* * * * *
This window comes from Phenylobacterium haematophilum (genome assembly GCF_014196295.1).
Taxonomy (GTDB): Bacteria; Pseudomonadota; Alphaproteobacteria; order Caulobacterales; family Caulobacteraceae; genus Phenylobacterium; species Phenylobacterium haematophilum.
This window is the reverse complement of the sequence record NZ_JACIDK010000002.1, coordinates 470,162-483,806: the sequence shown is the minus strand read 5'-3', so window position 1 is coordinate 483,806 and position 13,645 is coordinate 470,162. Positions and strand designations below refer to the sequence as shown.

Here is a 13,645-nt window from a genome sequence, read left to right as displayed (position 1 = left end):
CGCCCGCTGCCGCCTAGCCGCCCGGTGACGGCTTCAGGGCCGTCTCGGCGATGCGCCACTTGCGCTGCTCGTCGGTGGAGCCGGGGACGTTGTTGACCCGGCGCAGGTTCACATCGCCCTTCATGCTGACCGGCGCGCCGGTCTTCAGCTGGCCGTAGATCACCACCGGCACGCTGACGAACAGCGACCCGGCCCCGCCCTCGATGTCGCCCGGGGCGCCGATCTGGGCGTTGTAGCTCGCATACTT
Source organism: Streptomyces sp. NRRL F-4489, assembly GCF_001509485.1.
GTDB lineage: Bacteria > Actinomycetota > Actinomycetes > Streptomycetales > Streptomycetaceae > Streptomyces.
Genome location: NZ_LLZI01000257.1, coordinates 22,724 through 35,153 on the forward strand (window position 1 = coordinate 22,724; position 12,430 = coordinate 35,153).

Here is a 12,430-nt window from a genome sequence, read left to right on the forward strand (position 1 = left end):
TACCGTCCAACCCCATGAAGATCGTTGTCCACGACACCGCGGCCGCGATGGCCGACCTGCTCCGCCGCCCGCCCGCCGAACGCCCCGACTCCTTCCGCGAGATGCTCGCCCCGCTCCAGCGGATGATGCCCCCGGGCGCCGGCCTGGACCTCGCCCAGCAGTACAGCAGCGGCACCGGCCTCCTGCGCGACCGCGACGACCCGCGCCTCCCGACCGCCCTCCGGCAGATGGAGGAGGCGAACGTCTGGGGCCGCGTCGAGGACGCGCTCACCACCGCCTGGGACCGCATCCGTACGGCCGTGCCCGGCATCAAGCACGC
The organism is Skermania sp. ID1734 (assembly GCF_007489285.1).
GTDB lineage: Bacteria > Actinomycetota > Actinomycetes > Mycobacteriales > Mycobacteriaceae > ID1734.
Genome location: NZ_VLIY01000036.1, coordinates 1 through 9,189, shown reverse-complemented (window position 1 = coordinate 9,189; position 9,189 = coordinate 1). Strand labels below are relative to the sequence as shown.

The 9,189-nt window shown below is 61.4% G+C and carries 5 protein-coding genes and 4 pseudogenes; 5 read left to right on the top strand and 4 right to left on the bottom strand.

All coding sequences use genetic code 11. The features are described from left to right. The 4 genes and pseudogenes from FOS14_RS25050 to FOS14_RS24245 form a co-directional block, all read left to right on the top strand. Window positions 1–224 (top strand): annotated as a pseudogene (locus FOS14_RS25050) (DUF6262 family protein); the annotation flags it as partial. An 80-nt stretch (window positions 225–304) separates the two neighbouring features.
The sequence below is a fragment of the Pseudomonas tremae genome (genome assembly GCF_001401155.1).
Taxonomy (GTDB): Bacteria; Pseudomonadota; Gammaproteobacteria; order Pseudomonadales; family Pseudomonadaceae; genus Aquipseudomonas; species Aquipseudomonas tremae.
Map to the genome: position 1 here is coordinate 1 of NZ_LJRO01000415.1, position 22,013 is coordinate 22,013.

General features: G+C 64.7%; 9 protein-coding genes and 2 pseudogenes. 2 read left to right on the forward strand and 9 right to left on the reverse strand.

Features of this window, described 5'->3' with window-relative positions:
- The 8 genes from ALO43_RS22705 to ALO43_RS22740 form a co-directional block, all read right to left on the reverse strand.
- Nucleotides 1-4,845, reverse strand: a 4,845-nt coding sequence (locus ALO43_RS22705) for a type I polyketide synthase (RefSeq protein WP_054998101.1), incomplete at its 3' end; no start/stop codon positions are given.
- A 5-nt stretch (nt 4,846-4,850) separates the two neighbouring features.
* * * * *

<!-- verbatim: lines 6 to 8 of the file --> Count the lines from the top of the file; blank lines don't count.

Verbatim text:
Source organism: Streptomyces sp. NRRL F-4489, assembly GCF_001509485.1.
GTDB lineage: Bacteria > Actinomycetota > Actinomycetes > Streptomycetales > Streptomycetaceae > Streptomyces.
Genome location: NZ_LLZI01000257.1, coordinates 22,724 through 35,153 on the forward strand (window position 1 = coordinate 22,724; position 12,430 = coordinate 35,153).